Don’t fear the changes
My family has visited some wonderful national parks over the years, from Yellowstone to the Grand Canyon.
We have hiked, gone horseback riding, river rafting and whale watching. And everywhere we have spent money.
By electing to spend our vacation dollars there we have not only lent our support in keeping these areas preserved but have helped keep people employed — within the parks themselves and at neighboring hotels, restaurants, shops and outdoor sporting centers.
Even the most remote of our national parks have vibrant communities nearby — communities where everyone benefits from the presence of the park, the tourists and the revenue generated.
In Maine one only need compare the communities of Bar Harbor and Millinocket to see the benefits of having a national park nearby.
Besides thousands of jobs in the outdoor recreation and hospitality industries, Bar Harbor boasts great schools and social services. It is a place where doctors, lawyers, psychologists, teachers and others want to live and work.
Millinocket meanwhile has become a sad little town, the gateway to a tremendous state park that few outside of Maine have ever heard of, and perhaps many want to keep it that way.
People fear the changes a North Woods National Park would bring.
But the visitors this would bring would bring new life to the region, while creating little negative impact. It would help preserve a Maine way of life for many who can now barely make it.
Once again, Gov. Paul LePage shows his ignorance and disrespect by refusing to meet with the president during the National Governors Association meeting in Washington, D.C.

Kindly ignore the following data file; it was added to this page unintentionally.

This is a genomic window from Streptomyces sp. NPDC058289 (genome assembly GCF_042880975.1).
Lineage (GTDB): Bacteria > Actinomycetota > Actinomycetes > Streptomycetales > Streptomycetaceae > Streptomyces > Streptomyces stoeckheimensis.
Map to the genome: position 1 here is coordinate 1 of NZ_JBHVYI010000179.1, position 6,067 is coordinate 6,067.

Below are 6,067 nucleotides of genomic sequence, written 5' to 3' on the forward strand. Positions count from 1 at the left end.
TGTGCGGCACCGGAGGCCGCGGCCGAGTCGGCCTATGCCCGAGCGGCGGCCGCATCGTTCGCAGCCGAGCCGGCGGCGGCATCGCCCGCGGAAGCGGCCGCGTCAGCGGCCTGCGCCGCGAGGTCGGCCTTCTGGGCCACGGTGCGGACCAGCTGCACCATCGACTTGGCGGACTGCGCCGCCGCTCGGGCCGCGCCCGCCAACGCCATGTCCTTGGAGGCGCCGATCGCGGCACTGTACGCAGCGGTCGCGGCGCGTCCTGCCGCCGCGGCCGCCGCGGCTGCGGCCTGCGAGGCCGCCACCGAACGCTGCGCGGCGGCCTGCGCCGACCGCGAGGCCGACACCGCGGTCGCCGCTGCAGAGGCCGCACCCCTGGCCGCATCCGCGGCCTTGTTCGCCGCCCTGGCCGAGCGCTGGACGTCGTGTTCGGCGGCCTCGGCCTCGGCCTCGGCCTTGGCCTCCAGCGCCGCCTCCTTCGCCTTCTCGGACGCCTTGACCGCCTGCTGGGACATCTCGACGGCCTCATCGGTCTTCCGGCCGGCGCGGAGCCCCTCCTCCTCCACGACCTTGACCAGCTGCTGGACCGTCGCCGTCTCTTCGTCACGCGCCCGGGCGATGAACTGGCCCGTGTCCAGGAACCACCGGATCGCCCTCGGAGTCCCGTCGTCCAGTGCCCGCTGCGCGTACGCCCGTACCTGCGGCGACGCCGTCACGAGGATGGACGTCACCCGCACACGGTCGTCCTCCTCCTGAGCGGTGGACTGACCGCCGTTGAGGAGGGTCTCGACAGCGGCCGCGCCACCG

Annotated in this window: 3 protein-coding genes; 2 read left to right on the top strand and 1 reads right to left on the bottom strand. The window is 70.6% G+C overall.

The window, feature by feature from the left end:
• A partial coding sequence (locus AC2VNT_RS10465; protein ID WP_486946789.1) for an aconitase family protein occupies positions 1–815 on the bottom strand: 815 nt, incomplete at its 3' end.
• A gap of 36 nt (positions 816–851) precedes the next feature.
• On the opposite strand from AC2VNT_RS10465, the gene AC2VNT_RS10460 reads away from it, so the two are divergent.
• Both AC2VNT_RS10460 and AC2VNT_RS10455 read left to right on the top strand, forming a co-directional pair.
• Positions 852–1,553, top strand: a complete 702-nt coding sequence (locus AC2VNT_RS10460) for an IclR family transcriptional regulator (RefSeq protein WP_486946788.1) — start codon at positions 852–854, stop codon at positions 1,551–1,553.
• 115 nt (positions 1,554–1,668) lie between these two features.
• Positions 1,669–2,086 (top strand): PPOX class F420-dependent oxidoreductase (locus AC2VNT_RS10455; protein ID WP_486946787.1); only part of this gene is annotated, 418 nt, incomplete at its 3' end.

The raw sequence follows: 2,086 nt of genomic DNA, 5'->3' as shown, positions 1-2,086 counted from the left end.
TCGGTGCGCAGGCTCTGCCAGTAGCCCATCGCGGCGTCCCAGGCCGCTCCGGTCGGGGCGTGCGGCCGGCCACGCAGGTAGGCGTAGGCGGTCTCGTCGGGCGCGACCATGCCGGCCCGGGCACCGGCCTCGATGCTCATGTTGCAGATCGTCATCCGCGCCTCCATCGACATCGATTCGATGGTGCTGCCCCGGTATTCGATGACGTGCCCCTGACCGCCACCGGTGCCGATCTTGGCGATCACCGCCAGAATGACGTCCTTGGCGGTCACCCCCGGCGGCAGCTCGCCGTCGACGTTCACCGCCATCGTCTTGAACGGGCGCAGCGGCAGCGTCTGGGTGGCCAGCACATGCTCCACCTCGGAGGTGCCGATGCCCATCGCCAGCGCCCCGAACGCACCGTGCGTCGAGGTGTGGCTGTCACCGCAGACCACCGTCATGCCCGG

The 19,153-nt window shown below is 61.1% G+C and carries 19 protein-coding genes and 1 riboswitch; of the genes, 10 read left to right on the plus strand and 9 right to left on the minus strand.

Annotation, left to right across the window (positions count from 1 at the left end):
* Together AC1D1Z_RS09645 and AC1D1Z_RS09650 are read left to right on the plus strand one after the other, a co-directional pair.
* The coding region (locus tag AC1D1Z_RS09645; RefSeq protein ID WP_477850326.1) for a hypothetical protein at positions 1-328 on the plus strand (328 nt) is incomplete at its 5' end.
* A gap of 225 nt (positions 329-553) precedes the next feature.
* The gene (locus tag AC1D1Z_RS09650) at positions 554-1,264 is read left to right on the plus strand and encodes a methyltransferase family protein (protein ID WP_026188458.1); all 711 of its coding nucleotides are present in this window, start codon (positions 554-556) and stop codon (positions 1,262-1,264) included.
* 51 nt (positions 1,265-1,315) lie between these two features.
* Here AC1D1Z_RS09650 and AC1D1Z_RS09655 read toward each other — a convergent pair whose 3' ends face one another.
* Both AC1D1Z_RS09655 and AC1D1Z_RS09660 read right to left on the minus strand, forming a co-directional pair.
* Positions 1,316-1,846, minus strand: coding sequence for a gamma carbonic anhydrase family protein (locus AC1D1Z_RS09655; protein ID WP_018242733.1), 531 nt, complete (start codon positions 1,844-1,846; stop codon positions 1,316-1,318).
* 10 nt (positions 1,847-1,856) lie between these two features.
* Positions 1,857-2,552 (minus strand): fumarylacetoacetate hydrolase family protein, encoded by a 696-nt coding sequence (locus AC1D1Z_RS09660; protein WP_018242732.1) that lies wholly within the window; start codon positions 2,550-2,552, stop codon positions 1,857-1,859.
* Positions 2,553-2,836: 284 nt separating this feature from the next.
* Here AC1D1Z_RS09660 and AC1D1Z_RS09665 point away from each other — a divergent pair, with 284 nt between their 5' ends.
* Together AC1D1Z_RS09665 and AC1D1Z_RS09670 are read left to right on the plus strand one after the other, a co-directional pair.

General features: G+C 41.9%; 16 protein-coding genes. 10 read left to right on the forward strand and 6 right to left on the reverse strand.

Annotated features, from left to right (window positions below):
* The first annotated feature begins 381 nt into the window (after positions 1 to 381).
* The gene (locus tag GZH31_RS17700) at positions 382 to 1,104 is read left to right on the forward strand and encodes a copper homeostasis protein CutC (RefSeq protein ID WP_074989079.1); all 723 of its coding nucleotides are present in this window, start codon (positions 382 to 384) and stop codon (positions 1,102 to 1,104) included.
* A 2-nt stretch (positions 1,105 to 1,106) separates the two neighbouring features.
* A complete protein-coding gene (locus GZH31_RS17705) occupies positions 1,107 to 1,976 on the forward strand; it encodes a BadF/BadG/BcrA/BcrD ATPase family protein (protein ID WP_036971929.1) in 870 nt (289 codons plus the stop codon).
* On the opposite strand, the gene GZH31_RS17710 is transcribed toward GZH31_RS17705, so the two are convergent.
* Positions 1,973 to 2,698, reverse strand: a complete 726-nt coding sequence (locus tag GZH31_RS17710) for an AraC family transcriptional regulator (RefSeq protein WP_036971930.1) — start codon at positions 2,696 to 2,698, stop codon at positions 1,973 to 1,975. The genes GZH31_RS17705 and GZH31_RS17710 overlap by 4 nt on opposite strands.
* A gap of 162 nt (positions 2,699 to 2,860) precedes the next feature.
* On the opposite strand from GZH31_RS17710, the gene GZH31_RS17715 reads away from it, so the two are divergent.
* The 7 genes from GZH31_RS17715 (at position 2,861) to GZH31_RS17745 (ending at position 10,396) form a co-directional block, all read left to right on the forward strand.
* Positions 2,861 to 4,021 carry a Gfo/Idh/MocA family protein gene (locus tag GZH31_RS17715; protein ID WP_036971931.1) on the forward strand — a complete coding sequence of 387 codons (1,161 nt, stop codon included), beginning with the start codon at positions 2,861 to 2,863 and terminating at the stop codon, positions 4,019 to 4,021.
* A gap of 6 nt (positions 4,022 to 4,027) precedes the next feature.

Even as seven Republican governors have agreed to expand Medicaid, LePage sticks to his rigid ideology and refuses to help the Maine people.
Part of the problem was corrected by electing a Democratically controlled Legislature in November. Hopefully, the remainder of the problem will be corrected by sending the governor to Florida permanently in 2014.
Shut down not so bad
I’m am retired from the Department of Defense. At one time, I was essential personnel.
The government had a shutdown, and all non-essential personnel were sent home. They had most of the month of November off.
If essential personnel wanted time off, they had to take leave or time off without pay.
It is my understanding that the personnel who were not essential got the time off and were paid back pay when the government passed the budget. This might not be so bad as they want to make it out to be.
It is totally beyond my ability to believe that the Searsport Planning Board’s intelligent and educated people would still want a tank, especially after all that has been learned through the recent process of discovery.
I can only imagine that you must feel there is no way to save face if they were to now change minds and agree that, yes, the tank is a very bad idea for the entire Penobscot Bay region and
especially for Searsport.